Occasional fasting has been proven to stave off dementia, keep blood vessels healthy, benefit heart health, promote better blood sugar control, and stimulate weight loss. If you want to experience the health benefits of fasting, you may try intermittent fasting – a pattern of eating and not eating. The easiest way to do so is to schedule the time you eat during only 8 hours of the day. For example, if you have your breakfast at around 12 pm and one more meal at 6 pm, you will be fasting for around 15-16 hours. It may be hard at the beginning, but your body will get used to such a pattern in 2-3 days. What is more, fasting also has a positive influence on cognitive performance and makes us more concentrated.

5Share meals with family


One of the most important secrets of longevity is having a deep bond with friends and family. And Blue Zoners value time with their loved ones. In the Blue Zones, it is common for multiple generations of a family to live together in one house. Plus, they often visit their relatives and neighbours.

What long-livers also do is share meals with their close ones. A 2011 study conducted by the University of Illinois revealed that regular family meals, at least three times per week, have positive effects on health. These include a 12% lower risk of having excess weight, a 20% lower likelihood of eating unhealthily and a 24% higher possibility of eating healthy food.

6Do not restrict yourself, enjoy food

Diets of Blue Zoners vary significantly and cannot be described as restrictive. Sardinians love to indulge in a glass of wine daily, and American long-livers have whole wheat bread as their staple food. And there is nothing wrong with these food habits and, even though they can be referred to as unhealthy, they do not hinder longevity.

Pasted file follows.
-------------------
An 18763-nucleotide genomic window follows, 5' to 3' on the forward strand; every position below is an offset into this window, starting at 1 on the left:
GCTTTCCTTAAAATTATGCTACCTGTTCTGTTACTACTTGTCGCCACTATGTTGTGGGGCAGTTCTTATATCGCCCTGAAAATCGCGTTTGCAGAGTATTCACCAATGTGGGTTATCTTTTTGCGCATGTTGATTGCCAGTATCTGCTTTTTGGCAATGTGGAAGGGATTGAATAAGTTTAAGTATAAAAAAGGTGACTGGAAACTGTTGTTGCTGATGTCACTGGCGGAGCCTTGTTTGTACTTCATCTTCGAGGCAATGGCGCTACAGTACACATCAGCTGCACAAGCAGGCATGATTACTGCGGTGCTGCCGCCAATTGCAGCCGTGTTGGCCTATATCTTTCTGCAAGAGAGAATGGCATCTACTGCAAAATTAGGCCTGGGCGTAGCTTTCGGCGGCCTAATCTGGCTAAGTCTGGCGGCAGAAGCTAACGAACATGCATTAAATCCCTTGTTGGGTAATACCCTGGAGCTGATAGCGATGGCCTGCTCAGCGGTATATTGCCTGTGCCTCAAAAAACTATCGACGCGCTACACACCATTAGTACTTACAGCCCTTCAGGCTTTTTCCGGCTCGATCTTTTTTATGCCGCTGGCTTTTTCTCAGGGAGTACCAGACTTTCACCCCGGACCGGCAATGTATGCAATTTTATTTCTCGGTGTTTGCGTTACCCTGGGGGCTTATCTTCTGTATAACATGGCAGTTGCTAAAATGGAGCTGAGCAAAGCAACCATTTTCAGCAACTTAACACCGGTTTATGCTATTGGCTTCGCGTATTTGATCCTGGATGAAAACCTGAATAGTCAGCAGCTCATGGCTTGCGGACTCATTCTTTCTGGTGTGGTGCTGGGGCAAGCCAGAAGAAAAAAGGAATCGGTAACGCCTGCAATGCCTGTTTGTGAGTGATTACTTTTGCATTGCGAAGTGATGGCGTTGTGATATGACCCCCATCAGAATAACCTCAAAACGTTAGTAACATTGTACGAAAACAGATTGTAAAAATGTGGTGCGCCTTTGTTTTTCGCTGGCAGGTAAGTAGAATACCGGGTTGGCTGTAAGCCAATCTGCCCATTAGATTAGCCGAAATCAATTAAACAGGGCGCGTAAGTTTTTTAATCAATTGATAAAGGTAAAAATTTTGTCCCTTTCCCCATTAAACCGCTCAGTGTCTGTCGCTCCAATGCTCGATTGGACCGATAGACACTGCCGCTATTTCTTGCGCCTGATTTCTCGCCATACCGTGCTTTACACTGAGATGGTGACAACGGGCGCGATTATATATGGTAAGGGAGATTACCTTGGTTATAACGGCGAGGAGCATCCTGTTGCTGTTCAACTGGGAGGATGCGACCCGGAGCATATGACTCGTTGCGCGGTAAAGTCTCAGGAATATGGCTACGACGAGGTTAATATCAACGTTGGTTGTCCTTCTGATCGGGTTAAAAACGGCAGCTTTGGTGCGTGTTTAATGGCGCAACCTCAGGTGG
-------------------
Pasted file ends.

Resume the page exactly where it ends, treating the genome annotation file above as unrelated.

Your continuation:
There is no need to force yourself to eat only ‘good food.’ There shouldn’t be a distribution of food into good and bad, and there is nothing wrong about eating a piece of pumpkin pie on Thanksgiving day or just eating ice cream because you crave it. Food is fuel and one of the greatest pleasures of life. Only healthy relationships with food can make you benefit from it.

Healthhack from Healthypedia

When you want to binge eat something that is not very nutritious and is coming out of your cravings, follow the ‘add, don’t restrict’ advice. What you have to do is to make your craving-food choices more nutritious. For instance, do not just eat a chocolate-chip cookie, instead take some Greek yoghurt for protein, berries for fibre, nuts for fat and on the top crumble in the cookie. This way you have a delicious, balanced dessert and do not feel deprived of a desired cookie.

Let’s summarise

Adopting some of the Blue Zones’ food rituals can have a positive impact on our lives. While certain practices like sharing meals with family may feel familiar, others, such as stopping eating at 80% full, might require a shift in our eating habits. However, witnessing the significance of these food rituals in the lives of centenarians across the Blue Zones, it is clear that they hold benefits for us as well. By finding a harmonious balance between savouring meals that we truly enjoy and making choices that promote longevity, we can enhance our well-being and cultivate a positive and beneficial relationship with food.

Not enough? Here is more

Dan Buettner and his team explore the Blue Zones, regions where people live vibrant lives well into their hundreds. In his TEDx talk, he reveals the nine shared habits of diet and lifestyle that contribute to their longevity and vitality.

Healthypedia FAQ

Blue Zone centenarians do not follow strict nutrition plans or engage in extreme rituals. Their practices revolve around enjoying food and social interactions.

Eating a larger portion of calories in the morning has been observed in Blue Zones. Research suggests that front-loading calories early in the day can aid weight loss and positively impact metabolic markers.

Fasting is common among Blue Zone communities, often tied to religious practices. Occasional fasting has been associated with various health benefits, including better cognitive function, improved heart health, and weight management.

Regular family meals, at least three times per week, have shown positive effects on health in Blue Zones. They are associated with lower risks of excess weight, healthier eating patterns, and stronger family bonds.